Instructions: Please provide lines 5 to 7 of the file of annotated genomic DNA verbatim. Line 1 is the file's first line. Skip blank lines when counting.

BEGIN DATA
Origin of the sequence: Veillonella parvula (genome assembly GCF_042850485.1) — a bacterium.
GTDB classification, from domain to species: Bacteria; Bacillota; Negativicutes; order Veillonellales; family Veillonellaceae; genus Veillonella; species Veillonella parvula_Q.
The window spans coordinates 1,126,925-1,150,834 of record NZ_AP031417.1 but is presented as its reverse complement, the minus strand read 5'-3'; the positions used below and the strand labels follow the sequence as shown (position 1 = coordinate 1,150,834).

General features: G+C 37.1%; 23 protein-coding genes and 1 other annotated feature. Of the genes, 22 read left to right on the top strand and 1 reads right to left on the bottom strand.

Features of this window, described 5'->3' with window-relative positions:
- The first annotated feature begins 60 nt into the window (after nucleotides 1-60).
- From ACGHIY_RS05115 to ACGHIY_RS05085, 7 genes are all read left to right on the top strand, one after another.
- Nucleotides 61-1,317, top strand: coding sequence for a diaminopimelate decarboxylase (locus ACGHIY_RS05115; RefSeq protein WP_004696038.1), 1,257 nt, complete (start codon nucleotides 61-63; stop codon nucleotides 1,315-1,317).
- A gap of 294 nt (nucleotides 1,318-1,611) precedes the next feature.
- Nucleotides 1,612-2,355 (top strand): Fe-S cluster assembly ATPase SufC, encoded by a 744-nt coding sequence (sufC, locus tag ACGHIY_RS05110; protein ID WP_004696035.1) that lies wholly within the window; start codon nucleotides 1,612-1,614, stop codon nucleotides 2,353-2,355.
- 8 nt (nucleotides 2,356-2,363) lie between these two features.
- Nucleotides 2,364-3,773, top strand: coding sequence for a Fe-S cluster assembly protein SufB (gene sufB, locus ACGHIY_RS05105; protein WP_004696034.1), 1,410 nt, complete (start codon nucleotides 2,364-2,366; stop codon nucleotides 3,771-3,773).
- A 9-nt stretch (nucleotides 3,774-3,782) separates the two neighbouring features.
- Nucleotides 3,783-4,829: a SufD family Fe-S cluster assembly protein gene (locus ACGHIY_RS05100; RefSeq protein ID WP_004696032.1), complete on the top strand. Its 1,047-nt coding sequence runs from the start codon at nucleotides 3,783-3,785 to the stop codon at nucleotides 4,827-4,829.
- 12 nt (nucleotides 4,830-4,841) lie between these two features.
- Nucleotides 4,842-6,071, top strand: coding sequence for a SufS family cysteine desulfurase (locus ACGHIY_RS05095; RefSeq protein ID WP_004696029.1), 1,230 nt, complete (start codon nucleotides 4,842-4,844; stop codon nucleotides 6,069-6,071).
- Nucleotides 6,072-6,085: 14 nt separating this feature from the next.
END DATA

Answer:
Features of this window, described 5'->3' with window-relative positions:
- The first annotated feature begins 60 nt into the window (after nucleotides 1-60).
- From ACGHIY_RS05115 to ACGHIY_RS05085, 7 genes are all read left to right on the top strand, one after another.